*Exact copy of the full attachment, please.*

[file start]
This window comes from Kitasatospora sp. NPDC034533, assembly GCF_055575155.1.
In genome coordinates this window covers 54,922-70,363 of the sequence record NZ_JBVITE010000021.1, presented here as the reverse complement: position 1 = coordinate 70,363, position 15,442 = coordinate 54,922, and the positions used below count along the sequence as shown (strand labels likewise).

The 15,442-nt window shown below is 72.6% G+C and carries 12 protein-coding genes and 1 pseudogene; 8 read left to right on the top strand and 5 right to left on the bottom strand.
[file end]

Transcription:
This window comes from Kitasatospora sp. NPDC034533, assembly GCF_055575155.1.
In genome coordinates this window covers 54,922-70,363 of the sequence record NZ_JBVITE010000021.1, presented here as the reverse complement: position 1 = coordinate 70,363, position 15,442 = coordinate 54,922, and the positions used below count along the sequence as shown (strand labels likewise).

The 15,442-nt window shown below is 72.6% G+C and carries 12 protein-coding genes and 1 pseudogene; 8 read left to right on the top strand and 5 right to left on the bottom strand.